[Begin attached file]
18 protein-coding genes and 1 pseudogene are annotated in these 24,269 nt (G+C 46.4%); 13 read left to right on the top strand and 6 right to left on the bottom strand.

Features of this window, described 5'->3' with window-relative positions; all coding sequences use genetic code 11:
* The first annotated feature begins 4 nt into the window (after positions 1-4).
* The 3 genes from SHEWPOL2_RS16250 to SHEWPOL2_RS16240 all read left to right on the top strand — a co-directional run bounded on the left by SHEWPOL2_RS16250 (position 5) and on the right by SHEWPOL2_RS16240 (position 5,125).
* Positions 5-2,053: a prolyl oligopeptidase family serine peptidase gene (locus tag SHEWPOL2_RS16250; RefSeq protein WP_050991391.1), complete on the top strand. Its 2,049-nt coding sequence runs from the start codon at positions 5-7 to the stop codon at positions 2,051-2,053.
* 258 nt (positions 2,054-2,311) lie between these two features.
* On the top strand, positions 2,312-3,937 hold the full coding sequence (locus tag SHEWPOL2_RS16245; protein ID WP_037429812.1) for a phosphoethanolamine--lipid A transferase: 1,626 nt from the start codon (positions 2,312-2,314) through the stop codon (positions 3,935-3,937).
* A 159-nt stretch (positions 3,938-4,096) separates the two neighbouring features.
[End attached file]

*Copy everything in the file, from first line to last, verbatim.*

18 protein-coding genes and 1 pseudogene are annotated in these 24,269 nt (G+C 46.4%); 13 read left to right on the top strand and 6 right to left on the bottom strand.

Features of this window, described 5'->3' with window-relative positions; all coding sequences use genetic code 11:
* The first annotated feature begins 4 nt into the window (after positions 1-4).
* The 3 genes from SHEWPOL2_RS16250 to SHEWPOL2_RS16240 all read left to right on the top strand — a co-directional run bounded on the left by SHEWPOL2_RS16250 (position 5) and on the right by SHEWPOL2_RS16240 (position 5,125).
* Positions 5-2,053: a prolyl oligopeptidase family serine peptidase gene (locus tag SHEWPOL2_RS16250; RefSeq protein WP_050991391.1), complete on the top strand. Its 2,049-nt coding sequence runs from the start codon at positions 5-7 to the stop codon at positions 2,051-2,053.
* 258 nt (positions 2,054-2,311) lie between these two features.
* On the top strand, positions 2,312-3,937 hold the full coding sequence (locus tag SHEWPOL2_RS16245; protein ID WP_037429812.1) for a phosphoethanolamine--lipid A transferase: 1,626 nt from the start codon (positions 2,312-2,314) through the stop codon (positions 3,935-3,937).
* A 159-nt stretch (positions 3,938-4,096) separates the two neighbouring features.